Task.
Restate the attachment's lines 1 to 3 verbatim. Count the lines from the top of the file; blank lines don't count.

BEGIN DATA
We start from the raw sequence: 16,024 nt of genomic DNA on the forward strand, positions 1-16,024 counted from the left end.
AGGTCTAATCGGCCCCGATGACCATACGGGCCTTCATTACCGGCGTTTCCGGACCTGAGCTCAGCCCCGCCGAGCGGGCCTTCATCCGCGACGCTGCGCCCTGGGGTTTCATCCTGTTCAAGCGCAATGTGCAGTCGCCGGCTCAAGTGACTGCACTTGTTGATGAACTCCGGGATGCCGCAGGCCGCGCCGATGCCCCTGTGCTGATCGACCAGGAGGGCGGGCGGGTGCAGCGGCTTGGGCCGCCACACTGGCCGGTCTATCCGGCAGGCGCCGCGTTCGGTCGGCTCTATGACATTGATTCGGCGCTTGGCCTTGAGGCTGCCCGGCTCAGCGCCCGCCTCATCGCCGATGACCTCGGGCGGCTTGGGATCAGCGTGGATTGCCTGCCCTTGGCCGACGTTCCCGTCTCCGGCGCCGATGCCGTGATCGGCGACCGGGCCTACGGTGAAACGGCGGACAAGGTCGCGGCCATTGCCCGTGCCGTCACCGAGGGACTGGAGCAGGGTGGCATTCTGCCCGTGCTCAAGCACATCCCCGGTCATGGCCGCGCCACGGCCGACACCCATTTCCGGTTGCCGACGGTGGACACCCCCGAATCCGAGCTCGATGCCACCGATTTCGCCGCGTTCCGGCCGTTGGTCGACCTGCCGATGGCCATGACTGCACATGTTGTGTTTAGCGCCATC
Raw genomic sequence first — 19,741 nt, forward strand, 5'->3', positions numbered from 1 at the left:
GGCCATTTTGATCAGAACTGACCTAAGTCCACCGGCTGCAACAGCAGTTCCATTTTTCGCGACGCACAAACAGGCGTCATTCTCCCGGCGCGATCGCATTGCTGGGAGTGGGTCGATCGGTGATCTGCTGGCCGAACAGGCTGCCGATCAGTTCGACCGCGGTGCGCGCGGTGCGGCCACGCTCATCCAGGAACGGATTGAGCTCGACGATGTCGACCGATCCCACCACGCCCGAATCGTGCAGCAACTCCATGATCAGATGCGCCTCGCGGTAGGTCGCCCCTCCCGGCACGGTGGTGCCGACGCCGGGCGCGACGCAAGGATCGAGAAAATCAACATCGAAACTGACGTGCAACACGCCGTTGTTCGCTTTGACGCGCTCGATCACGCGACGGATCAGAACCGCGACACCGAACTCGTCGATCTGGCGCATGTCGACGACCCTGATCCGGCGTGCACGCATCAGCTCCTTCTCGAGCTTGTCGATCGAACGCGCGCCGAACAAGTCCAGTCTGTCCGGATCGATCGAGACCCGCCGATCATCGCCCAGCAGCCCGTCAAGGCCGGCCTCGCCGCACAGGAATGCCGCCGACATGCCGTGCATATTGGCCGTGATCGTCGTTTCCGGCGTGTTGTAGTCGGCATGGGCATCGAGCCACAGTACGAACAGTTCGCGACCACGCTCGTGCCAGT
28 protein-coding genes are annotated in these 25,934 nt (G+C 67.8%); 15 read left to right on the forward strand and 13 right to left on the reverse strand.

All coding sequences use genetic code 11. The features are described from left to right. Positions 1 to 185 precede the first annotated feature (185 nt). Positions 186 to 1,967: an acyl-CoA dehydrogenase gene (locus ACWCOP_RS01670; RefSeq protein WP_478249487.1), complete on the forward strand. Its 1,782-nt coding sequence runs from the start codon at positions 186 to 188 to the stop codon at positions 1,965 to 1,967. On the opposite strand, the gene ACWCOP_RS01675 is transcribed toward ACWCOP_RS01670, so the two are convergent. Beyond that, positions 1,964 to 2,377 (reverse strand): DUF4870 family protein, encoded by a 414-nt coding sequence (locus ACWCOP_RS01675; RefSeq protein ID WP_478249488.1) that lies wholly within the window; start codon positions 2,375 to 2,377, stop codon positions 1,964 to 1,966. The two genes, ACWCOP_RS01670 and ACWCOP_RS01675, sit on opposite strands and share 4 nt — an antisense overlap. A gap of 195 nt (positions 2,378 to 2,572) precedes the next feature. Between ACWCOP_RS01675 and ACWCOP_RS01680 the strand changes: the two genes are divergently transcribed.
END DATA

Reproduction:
We start from the raw sequence: 16,024 nt of genomic DNA on the forward strand, positions 1-16,024 counted from the left end.
AGGTCTAATCGGCCCCGATGACCATACGGGCCTTCATTACCGGCGTTTCCGGACCTGAGCTCAGCCCCGCCGAGCGGGCCTTCATCCGCGACGCTGCGCCCTGGGGTTTCATCCTGTTCAAGCGCAATGTGCAGTCGCCGGCTCAAGTGACTGCACTTGTTGATGAACTCCGGGATGCCGCAGGCCGCGCCGATGCCCCTGTGCTGATCGACCAGGAGGGCGGGCGGGTGCAGCGGCTTGGGCCGCCACACTGGCCGGTCTATCCGGCAGGCGCCGCGTTCGGTCGGCTCTATGACATTGATTCGGCGCTTGGCCTTGAGGCTGCCCGGCTCAGCGCCCGCCTCATCGCCGATGACCTCGGGCGGCTTGGGATCAGCGTGGATTGCCTGCCCTTGGCCGACGTTCCCGTCTCCGGCGCCGATGCCGTGATCGGCGACCGGGCCTACGGTGAAACGGCGGACAAGGTCGCGGCCATTGCCCGTGCCGTCACCGAGGGACTGGAGCAGGGTGGCATTCTGCCCGTGCTCAAGCACATCCCCGGTCATGGCCGCGCCACGGCCGACACCCATTTCCGGTTGCCGACGGTGGACACCCCCGAATCCGAGCTCGATGCCACCGATTTCGCCGCGTTCCGGCCGTTGGTCGACCTGCCGATGGCCATGACTGCACATGTTGTGTTTAGCGCCATC
Raw genomic sequence first — 19,741 nt, forward strand, 5'->3', positions numbered from 1 at the left: